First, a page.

The concept of being an ally is something that has been making frequent appearances on my radar, as of late, so the purpose of this blog post will be to unpack exactly what being an ally means and some of the issues that may arise when considering the implications of this position. Being an ally is a seemingly positive concept, but in truth, there are many considerations we must take into account when aligning ourselves with this title.
Being an ally, simply put, is when someone takes ownership for their privileges and tries to use them in a way that benefits those who haven't been quite so lucky. It might be simpler to explain using examples. If you've never been homeless, but the bulk of your life's work goes towards improving conditions for those who don't have a home, you're an ally. If you're a male fighting for greater gender equality, you're an ally. If you are a heterosexual or cisgendered person who stands in solidarity with those who have faced oppression and injustice because they identify as part of the LGBTQ+ community, you're an ally.
Now while this is seemingly a concept that only brings about the good, there is a danger in aligning yourself with this identity. As an ally, you've had privilege bestowed on you, and this is something you must acknowledge and sit in for the realization of your allyship to take place. Not doing so is simply unjust. Because of this unearned privilege, because of this position you've been granted as someone who is not a victim of oppression, your voice is easily heard. Sometimes, even more so than those people you are actually working to improve societal conditions for.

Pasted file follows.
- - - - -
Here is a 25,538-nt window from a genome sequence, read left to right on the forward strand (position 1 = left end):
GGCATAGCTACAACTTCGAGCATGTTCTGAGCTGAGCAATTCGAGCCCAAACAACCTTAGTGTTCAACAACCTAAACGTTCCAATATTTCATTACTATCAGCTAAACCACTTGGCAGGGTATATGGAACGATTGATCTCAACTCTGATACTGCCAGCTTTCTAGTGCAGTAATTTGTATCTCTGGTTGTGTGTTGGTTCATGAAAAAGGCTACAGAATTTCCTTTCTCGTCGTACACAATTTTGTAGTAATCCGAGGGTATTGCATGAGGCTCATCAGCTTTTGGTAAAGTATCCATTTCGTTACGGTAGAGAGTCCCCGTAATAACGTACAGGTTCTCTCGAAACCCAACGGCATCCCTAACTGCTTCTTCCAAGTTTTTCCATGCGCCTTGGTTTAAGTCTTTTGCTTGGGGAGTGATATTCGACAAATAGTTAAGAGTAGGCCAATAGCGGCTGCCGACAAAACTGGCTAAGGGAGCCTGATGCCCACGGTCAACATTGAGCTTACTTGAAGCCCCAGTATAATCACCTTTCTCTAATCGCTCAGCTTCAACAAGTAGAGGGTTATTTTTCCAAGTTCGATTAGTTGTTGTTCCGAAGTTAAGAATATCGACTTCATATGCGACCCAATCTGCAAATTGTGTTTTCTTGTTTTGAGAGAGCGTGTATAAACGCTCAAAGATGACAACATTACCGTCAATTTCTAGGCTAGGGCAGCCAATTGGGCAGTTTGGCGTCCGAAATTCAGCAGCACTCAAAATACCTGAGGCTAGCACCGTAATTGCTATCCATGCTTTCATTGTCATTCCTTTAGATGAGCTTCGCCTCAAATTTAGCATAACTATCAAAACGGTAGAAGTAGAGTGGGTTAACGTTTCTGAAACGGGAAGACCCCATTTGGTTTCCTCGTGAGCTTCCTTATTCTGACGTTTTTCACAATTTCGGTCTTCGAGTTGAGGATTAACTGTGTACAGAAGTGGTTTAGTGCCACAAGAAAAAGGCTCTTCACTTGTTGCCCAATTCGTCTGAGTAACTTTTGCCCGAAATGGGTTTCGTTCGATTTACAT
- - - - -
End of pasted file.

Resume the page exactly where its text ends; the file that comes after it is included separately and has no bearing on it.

In this powerful spoken word piece by Darius Simpson and Scout Bostley, the dangers of being an ally are very clearly highlighted. As the last line of the poem says, "The problem with speaking up for each other is that everyone is left without a voice".
Are issues of inequality being properly addressed when they are spoken for by people who have never experienced them?
This is one of the many thoughts I experienced two weeks ago, when attending a lecture for my International Development course. The speech in question was given by an obviously accomplished and distinguished international development professor, and the subject at hand concerned isolation onset by poverty and rejection of culture, with a special focus on Canada's indigenous peoples.
The prof spent the first 10-15 minutes of the 1-hour speech telling the audience about her family background. As it turns out, she came from a very well-off family that owned a very profitable business, which had grown over the course of many generations. Learning about her family history was interesting enough, but left me wondering if she was going to connect it to the issues central to the talk.
10 minutes later, I was fuming, as she launched into an explanation of why poverty was so isolating to a person.